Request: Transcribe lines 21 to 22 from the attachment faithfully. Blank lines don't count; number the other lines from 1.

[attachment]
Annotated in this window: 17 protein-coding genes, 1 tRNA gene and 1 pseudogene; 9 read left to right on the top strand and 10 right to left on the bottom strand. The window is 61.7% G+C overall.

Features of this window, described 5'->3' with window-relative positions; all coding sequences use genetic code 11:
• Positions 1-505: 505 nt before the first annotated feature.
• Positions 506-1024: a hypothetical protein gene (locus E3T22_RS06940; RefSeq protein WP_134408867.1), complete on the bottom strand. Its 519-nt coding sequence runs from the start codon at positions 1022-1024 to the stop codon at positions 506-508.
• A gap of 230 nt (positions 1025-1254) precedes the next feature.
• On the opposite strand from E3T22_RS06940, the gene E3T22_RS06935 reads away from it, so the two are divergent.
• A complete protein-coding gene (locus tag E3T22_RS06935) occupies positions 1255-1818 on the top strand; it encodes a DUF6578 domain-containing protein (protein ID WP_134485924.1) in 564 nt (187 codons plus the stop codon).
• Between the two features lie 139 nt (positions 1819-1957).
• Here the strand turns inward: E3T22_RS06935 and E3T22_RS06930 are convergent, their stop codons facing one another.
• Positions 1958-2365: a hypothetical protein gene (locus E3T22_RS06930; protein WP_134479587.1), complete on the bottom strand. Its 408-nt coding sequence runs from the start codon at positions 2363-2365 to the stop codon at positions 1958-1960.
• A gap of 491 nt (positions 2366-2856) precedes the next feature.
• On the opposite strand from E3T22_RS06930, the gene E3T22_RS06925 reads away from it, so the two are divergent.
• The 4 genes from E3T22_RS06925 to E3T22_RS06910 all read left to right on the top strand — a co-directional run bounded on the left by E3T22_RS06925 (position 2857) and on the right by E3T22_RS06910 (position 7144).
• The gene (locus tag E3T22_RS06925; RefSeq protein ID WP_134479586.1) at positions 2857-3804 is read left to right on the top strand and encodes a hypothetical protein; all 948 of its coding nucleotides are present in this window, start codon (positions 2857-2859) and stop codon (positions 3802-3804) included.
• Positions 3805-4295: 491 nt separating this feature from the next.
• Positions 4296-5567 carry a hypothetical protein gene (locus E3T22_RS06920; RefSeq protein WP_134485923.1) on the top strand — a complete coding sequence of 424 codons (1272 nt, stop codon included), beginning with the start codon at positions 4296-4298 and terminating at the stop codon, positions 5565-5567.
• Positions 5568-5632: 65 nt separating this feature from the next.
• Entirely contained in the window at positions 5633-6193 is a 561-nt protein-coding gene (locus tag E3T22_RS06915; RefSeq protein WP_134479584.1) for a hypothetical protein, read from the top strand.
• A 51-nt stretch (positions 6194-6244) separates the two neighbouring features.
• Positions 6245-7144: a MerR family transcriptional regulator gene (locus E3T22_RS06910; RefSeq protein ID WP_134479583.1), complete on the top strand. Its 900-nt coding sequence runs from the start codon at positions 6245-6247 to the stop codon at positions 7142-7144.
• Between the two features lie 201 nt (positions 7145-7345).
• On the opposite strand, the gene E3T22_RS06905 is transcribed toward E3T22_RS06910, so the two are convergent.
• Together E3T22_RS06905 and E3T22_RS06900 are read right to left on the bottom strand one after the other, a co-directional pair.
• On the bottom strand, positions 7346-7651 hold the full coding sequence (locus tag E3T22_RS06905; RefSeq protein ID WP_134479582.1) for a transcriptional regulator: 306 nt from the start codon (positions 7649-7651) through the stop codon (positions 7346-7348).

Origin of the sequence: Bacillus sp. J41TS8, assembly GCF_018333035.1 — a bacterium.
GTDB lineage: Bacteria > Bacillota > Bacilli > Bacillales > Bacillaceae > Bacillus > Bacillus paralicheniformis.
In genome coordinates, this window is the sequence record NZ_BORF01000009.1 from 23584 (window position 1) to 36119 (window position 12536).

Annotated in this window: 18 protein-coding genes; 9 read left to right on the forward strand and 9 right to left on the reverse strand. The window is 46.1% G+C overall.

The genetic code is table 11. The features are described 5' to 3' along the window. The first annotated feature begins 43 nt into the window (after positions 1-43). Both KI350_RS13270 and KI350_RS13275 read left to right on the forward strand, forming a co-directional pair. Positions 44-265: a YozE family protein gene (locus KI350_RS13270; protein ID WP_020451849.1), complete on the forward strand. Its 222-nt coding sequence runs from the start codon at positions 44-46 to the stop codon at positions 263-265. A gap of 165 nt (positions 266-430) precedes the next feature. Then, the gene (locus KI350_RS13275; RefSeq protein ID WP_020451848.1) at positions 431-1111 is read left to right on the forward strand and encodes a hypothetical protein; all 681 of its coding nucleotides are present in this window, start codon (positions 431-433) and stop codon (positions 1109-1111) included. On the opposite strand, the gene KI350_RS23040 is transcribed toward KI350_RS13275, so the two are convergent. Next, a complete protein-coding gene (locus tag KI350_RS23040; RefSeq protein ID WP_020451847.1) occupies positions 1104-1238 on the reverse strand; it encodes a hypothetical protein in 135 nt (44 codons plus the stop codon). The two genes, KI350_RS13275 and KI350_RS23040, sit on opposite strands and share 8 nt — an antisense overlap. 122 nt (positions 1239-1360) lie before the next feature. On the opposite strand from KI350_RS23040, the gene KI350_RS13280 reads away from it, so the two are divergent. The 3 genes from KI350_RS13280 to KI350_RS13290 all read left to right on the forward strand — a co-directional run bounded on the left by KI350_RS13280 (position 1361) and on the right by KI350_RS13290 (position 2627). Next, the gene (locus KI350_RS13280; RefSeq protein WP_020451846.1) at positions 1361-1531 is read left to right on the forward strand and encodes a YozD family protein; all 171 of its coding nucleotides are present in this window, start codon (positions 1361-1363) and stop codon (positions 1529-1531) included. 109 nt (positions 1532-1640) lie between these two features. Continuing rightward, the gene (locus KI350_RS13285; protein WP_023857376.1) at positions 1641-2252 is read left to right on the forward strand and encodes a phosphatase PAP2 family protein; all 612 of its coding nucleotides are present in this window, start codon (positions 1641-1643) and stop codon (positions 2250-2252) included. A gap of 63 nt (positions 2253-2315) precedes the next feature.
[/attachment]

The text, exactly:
• Between the two features lie 201 nt (positions 7145-7345).
• On the opposite strand, the gene E3T22_RS06905 is transcribed toward E3T22_RS06910, so the two are convergent.